A year ago, we reported on an IBM effort called Water Watchers, an android app and portal that makes it possible for citizens to report water issues in South Africa. Now, IBM is at it again, harnessing its core competencies in big data and app development to solve social and environmental issues, while educating citizens and earning license to operate in communities worldwide.
The tech-giant, with offices in Sao Paulo and Rio de Janeiro, has been charged by the Brazilian government with a tough sustainability problem: monitor and track biodiversity in the Amazon rainforest. The task is no small undertaking, considering there are at least 40,000 varieties of plant species that can be found in the Amazon. And while the project may seem daunting, IBM was able to create a program that was not only effective in cataloging the myriad plant species of the Amazon but also in educating communities on the importance of rainforest sustainability. The project was first piloted in Brazilian schools and with local "citizen scientists," through a platform that allowed users to snap pictures of a plant or tree, upload to an online database and classify samples. IBM added an element of gamification by allowing users to rate and review each sample. The program, now in its third iteration, will use a massive database to help the user identify the specimen in real time via an app. By cataloging massive amounts of plant species data, the Brazilian government will be able to study and trace changes or patterns in Amazonian biodiversity over time.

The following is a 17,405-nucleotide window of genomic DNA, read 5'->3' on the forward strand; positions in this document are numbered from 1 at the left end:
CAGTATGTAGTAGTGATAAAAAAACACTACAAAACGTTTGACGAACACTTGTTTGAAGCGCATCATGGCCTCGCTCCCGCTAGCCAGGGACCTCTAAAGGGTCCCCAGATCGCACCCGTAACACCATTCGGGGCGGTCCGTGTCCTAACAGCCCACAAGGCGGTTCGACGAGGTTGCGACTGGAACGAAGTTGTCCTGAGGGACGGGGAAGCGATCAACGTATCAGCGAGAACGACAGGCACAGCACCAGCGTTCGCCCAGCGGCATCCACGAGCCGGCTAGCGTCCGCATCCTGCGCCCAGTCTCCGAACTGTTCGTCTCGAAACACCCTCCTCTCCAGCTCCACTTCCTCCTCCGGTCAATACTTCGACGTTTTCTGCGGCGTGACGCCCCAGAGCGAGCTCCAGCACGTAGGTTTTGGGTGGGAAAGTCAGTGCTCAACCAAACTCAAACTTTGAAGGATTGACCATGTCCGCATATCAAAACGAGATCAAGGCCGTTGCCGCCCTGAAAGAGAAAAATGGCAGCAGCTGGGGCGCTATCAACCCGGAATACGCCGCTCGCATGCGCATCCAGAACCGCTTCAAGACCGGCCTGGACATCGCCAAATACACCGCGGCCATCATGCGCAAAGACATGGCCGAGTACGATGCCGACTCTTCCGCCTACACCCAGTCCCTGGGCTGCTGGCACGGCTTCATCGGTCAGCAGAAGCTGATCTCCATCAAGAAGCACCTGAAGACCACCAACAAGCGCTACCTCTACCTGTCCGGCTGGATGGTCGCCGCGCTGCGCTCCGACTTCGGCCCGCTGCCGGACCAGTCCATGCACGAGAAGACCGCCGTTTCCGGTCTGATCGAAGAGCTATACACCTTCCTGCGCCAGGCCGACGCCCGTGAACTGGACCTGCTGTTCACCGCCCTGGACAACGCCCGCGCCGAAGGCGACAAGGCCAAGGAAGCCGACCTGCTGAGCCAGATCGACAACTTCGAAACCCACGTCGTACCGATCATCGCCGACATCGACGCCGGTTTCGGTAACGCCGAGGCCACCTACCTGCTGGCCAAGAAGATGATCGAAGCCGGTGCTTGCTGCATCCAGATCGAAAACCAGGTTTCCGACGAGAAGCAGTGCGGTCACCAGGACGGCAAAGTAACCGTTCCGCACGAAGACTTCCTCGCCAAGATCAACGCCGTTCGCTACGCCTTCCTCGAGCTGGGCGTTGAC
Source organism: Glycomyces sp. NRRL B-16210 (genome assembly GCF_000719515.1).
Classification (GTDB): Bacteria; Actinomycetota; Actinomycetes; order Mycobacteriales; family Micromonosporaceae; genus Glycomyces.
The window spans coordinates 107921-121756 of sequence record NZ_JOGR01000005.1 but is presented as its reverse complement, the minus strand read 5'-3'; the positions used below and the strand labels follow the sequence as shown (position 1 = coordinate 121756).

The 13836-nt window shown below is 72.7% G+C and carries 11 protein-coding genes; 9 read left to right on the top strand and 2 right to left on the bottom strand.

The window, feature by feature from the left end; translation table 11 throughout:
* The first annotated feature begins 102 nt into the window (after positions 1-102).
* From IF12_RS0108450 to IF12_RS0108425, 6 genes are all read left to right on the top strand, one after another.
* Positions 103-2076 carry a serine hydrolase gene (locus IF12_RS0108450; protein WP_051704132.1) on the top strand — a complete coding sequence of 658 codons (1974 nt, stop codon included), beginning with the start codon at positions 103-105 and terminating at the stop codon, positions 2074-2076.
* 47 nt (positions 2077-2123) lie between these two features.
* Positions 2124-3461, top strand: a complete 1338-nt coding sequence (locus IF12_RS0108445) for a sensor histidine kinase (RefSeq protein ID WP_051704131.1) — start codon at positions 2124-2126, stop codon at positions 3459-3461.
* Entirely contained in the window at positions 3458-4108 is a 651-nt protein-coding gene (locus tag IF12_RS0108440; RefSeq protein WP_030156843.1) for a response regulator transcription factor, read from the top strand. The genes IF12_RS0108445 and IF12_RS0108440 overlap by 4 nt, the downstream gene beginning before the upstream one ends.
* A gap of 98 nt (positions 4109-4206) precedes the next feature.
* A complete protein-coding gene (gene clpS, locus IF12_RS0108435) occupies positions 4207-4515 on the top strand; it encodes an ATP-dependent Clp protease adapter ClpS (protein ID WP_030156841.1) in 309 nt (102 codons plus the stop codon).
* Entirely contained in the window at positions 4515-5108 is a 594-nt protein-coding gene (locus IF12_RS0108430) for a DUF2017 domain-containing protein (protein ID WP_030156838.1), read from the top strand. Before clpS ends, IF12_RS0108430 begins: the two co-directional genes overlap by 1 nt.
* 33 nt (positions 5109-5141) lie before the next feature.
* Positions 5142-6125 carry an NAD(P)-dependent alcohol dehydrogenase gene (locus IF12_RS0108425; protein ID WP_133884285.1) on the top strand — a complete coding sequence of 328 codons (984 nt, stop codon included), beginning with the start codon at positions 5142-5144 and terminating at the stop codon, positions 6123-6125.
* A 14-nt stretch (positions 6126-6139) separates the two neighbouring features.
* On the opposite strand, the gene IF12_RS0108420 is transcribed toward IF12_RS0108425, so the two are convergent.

IBM may be one of the world's largest companies, but the company still understands it can take a village, or even a nation, to solve some of today's complex social and environmental issues. By inviting students and citizens to crowdsource information, IBM achieved massive data compilation and gave communities a new understanding and appreciation of the fragile world in which they live.